Good for you! It’s a fantastic way to connect with your audience. You can easily find more than enough resources on the technical and mechanical aspects. The “how to” is covered by plenty people who know way more than me about XLR cables and compressors and digiwhozamajigs.
I’m here to tell you about how to maximize the value and opportunity of podcasting. As the CMO of Magruder Laser Vision in Orlando Florida, I recently developed a podcast for the practice. So I’m coming to you from the trenches on this one.
Before I had come on board, Magruder Laser Vision was already sponsoring our city’s Major League Soccer team, the Orlando City Soccer Club. As you can guess, this is no small financial undertaking. Therefore, you want to get as much out of it as possible. We knew rolling into the second season that we wanted to get as much “bang for the buck” as we possibly could. At the same time, we also wanted to create connectivity between soccer fans. So we decided that instead of waiting for MLS and the team to create content, we would create our own content in the form of a podcast.
During the negotiations for the second year sponsorship, we realized the Orlando City Soccer Club already had a podcast called “Soccer Cast.” After the announcement that a new National Women’s Soccer League team called the Orlando Pride was coming to town, we decided to deploy a leapfrog tactic and be first to market with a fan-based podcast for the team.
You could argue that we might open ourselves up to a larger audience by tackling a broader topic such as women’s professional soccer in general rather than the Orlando Pride in particular. But the choice was right for us because we are more interested in developing a local audience than a national or global audience. After all – this is still about marketing. We want to engage and entertain soccer fans, but we also want to spread the word about the practice. A thousand loyal local fans are more powerful for us than 10,000 transient subscribers.
For us, getting the right people and the right equipment came easily. That was a low barrier to entry. We spent most of our time and effort formulating a content schedule, analyzing the audience, and looking at different ways to deploy content to reach various levels of demographic diversity.
The Live Audience
We kicked the tires on our first episode and followed the typical podcast model of recording one day and then releasing the audio a few days later. Our second show called QueensCast (in full disclosure) dropped on Friday, March 4. However, we recorded it two days later while streaming live from the studio on Periscope.
Introducing a streaming platform such as Periscope, Meerkat, or NOW gave us a bit of live audience participation, which you don’t find in most podcasts. Now we get to appeal to an audience that was invited on social media channels the day before to participate live at a specific time. It allows them to ask questions, keeps the content fresh, and allows for authentic connectivity – even if it doesn’t make it to the final podcast cut.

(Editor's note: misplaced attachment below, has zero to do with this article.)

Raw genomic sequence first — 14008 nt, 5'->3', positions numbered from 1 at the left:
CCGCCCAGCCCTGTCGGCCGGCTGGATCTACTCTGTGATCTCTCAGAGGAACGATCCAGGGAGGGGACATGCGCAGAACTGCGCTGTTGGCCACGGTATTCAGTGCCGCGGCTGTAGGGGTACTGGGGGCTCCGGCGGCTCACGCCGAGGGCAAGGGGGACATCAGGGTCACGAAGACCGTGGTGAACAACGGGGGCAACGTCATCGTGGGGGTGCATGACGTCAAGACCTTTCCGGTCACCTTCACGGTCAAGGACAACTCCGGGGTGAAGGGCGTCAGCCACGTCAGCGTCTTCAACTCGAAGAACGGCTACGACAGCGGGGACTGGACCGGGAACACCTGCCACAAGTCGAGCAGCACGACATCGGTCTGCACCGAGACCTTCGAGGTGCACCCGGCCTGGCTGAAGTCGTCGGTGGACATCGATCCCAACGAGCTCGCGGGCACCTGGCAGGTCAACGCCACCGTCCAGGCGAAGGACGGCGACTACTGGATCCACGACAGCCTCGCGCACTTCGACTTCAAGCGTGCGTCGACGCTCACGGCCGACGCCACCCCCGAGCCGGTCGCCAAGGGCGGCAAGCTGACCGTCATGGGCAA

In many cases you find that live audiences enjoy watching both the live broadcast as well as the podcast to see what made it and what did not.
Our Podcast Audience
The interesting thing about a podcast audience is that it shares traits with both radio and social media. In many cases, it is a drive-time media, but it allows the flexibility to pause and pick up at the same spot later. Therefore, many audience members find the digestion of this media far more in alignment with their lifestyle as they are not leashed to it as you would be radio or satellite content. While it’s not the antithesis of the live audience, it is definitely a media type that is user controlled.
Throughout the podcast, we remind the audience to participate with us through social media, as well as in the real world. This invitation for communication by multiple means allows all audience types to mature with the programming and create a sense of ownership.
Many folks think a podcast is simply an audio clip that you digest and ditch. But you can use the platform as a way to pull your audience back into the “hub” channels such as your website, blog, or social. I found the best ways to do this is to reference various articles, imagery or related content that can only be viewed or interacted with if the listener seeks out the related post or show notes.
Your IRT Audience
One of the true joys of podcasting is meeting fans in real time. Nothing beats creating loyalty by shaking hands and spending time listening to people who are passionate about the content you create. As you would guess with a podcast focused on women’s soccer, you get a variety of audience types that span far beyond your prototypical profile.
And when you start breaking down soccer into sub-categories of women’s soccer and then a specific team within women’s soccer, you find an array of audience types that include:
- Fans of specific soccer teams
- Fans of United States Women’s National Team (USWNT)
- Fans of specific National Women’s Soccer League (NWSL) teams
- Fans of specific players (in our case our inaugural team will also have one of the finest single soccer players — Alex Morgan)
- Parents who are instilling a love of soccer in their daughters
- Fans of soccer – period! People love to talk about “the beautiful game”
I break the audience down even further because I find that demographics and psychographics often have a lot of generalization. As you begin to mature with your audience, you will find that the motivators for their connectivity to you will all be different and unique.
Of course, you cannot be all things to all people all of the time; this is true in a podcast as much as it is true in life. That said, the more that you are open to your audience’s voice, desires and concerns the stronger the loyalty will be back to you.